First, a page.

3 years ago

https://www.duolingo.com/neverfox

Right! The point is not that people don't use "auntie" or "aunty" regularly in English (even to the exclusion of "aunt"), but that, when they do do, they are using the equivalent of « tantine » not « tante ». Or to put it another way, if they see a French sentence with « tante », they should come to terms with the fact that it's French that doesn't correspond to their preferred way of speaking in English.

3 years ago

https://www.duolingo.com/LovingLinguist

Lol I think people are overthinking it. "Auntie" isn't a nickname solely given by children, my Mum still calls her aunt "Auntie Margaret"

3 years ago

https://www.duolingo.com/Gavier
Mod
  • 25
  • 14
  • 7
  • 4

You're right of course, it's just that there are those here who are making sweeping statements implying that Aunt is NEVER said in UK English etc. It's not difficult - Aunt = Tante, Auntie = Tantine or Tatie. Use the one appropriate to the situation.

3 years ago

https://www.duolingo.com/kirzaka
  • 21
  • 14
  • 9

why not - the woman of my uncle is my aunt?????

5 years ago

https://www.duolingo.com/twiztedfate

USUALLY it means wife if it's a possessive before the noun, and woman if it's an article before the noun. But of course it's not always the case. Sometimes you just got to go off of context . You would never say "the woman of my uncle is my aunt" it's just not correct. so in this case because of context you need the put "the wife" it's still possessive in a way just not the way most people are used to the whole "Ma femme" or "Sa Femme".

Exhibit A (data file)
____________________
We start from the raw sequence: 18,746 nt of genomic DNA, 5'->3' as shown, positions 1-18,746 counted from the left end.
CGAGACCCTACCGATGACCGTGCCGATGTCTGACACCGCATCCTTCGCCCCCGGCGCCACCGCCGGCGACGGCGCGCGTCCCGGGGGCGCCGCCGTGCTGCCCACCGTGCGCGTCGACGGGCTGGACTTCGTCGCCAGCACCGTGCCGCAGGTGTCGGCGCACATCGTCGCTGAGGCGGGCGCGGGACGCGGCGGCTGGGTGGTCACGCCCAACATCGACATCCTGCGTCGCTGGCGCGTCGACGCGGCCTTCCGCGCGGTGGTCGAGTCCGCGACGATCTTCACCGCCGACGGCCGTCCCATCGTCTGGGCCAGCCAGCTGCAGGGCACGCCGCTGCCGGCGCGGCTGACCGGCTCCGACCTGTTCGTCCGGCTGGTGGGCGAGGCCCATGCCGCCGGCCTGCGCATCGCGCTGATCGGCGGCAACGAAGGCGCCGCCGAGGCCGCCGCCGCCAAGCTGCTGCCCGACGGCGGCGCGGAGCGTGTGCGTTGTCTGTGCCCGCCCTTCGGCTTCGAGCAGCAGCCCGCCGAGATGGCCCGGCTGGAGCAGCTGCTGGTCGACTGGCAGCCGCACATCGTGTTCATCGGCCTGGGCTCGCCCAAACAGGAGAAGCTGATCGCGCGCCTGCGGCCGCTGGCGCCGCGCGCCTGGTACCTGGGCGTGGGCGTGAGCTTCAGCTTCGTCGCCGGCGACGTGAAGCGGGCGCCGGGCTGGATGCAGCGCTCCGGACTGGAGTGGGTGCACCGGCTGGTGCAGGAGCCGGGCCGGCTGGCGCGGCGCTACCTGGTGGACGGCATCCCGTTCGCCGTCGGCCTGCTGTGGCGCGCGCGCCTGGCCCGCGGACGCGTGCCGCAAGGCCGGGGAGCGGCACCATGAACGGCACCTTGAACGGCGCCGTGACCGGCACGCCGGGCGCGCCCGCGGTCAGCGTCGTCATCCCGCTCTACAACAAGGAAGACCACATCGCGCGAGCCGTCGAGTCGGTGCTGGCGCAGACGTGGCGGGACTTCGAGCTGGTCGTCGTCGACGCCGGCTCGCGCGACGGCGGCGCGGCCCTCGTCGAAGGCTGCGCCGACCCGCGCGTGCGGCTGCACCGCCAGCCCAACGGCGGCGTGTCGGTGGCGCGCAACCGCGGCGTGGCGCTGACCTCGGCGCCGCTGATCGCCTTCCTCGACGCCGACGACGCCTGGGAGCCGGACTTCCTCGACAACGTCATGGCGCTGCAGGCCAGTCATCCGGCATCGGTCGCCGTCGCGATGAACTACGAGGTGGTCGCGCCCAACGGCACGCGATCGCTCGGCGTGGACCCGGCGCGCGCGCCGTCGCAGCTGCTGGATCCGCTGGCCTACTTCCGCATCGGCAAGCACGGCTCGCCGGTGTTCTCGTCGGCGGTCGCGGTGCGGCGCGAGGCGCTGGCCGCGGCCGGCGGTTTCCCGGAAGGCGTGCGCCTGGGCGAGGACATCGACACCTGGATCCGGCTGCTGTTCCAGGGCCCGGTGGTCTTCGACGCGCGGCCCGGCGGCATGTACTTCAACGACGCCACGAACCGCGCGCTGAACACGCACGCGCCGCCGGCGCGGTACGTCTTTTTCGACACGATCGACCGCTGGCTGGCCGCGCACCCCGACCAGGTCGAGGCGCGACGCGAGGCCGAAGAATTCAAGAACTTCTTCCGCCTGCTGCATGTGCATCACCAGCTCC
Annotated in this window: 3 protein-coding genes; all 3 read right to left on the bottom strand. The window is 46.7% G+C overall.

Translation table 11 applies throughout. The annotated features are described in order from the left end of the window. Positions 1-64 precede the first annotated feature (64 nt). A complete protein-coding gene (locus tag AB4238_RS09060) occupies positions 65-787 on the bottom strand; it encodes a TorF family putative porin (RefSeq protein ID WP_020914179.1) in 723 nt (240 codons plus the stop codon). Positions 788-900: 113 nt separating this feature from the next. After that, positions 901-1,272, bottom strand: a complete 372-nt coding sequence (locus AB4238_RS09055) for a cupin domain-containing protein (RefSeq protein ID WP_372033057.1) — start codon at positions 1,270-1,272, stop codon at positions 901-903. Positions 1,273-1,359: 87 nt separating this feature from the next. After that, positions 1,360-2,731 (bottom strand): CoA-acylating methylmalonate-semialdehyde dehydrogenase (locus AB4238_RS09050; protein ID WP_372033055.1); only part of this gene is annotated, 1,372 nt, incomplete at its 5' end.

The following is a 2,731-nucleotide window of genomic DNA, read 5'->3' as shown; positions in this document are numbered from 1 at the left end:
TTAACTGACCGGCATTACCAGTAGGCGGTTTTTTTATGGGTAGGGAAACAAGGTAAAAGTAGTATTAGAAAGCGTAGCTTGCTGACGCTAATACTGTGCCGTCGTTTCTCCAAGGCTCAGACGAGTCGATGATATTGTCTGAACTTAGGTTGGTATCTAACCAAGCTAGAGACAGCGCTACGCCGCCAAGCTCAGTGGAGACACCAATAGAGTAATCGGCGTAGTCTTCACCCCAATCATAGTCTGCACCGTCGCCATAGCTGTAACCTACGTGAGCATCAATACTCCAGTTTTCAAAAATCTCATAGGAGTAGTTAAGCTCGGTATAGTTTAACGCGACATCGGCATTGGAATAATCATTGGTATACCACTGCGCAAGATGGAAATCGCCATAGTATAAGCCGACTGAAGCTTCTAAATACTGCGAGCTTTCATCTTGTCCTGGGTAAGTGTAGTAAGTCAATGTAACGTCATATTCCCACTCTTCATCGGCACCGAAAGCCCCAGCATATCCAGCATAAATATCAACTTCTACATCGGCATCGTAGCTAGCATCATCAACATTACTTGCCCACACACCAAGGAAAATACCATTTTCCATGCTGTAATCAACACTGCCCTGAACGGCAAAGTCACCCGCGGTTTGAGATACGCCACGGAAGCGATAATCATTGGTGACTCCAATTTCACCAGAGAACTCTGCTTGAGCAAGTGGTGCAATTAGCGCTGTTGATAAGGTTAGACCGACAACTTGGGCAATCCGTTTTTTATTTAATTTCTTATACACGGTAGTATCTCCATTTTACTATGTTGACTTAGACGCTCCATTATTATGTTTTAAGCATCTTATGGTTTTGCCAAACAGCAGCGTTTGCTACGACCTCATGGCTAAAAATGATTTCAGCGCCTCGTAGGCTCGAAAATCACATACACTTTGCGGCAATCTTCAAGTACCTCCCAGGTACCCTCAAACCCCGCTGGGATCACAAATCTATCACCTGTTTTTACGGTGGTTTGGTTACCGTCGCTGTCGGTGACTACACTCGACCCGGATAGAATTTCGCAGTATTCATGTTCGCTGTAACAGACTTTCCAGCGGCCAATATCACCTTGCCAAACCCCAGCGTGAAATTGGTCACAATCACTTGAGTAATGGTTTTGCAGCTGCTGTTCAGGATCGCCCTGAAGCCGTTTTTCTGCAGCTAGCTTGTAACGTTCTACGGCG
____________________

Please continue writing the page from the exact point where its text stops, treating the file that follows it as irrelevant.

"De mon oncle" makes it "of my uncle", which turns it into a possessive sentence. therefore it would be The wife not the woman.

Hope it helps

4 years ago

https://www.duolingo.com/neverfox

Precisely. What matters is that there is a possessive expressed (though not with a possessive adjective), which pushes the meaning to "wife."

4 years ago

https://www.duolingo.com/n6zs
Mod
  • 25
  • 1594

Whenever you have a family reference, you interpret it as "wife", not "woman". More importantly, the syntax of "the wife of my uncle is my aunt" is not idiomatic (natural) in English at all. It is a common joke among English-speakers studying French to say "the wife of my uncle is my aunt" to mirror the French "La femme de mon oncle est ma tante", but English almost never uses that structure. We say "My uncle's wife is my aunt."

3 years ago

https://www.duolingo.com/IRSYADIPA
  • 20
  • 10
  • 9
  • 8
  • 3

It's so easy for Indonesians since Tante is till Tante in Indonesian

2 years ago

https://www.duolingo.com/Norwegian123

Same in norwegian

1 year ago

https://www.duolingo.com/Samashy14

Why is La femme= Wife instead of The woman??

1 year ago

https://www.duolingo.com/Sitesurf
Mod
  • 25
  • 25
  • 9
  • 8